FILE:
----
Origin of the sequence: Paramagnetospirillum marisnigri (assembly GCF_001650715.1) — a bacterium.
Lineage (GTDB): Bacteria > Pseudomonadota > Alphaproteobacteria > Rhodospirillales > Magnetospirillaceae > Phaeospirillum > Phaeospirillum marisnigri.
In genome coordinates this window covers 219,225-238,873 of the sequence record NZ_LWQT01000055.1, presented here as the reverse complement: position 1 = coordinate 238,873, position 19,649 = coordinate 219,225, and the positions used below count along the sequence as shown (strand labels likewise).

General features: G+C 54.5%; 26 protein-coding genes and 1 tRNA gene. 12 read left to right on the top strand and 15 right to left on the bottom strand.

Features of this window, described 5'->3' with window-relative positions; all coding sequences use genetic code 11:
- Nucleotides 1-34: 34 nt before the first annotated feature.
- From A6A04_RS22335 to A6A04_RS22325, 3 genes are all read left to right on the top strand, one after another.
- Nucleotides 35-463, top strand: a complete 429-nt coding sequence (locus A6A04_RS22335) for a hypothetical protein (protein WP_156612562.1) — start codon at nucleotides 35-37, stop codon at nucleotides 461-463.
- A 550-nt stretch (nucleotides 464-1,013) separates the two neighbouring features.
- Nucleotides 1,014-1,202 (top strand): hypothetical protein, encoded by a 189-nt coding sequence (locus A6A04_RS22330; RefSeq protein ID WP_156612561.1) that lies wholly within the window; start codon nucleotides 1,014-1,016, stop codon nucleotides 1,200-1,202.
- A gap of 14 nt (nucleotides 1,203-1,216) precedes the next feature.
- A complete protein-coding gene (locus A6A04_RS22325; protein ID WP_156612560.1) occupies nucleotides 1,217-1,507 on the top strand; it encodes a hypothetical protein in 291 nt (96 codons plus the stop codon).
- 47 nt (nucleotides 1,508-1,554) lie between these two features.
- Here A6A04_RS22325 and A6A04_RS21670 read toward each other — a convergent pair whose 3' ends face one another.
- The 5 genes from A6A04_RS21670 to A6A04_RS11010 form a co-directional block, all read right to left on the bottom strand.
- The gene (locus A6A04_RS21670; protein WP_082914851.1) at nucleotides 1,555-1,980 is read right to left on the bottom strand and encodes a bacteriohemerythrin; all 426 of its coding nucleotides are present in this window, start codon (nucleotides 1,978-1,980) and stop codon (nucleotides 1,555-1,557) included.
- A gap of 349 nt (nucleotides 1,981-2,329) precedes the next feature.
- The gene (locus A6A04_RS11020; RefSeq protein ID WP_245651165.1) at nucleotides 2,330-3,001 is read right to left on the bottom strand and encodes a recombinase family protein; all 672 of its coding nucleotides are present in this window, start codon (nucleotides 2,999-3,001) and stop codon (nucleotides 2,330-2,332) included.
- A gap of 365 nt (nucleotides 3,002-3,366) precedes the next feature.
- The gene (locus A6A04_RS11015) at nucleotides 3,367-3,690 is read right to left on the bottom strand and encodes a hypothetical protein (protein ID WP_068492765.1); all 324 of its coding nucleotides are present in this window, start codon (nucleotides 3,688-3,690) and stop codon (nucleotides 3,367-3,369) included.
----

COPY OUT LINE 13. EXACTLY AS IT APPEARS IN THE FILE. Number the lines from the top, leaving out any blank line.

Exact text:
- 47 nt (nucleotides 1,508-1,554) lie between these two features.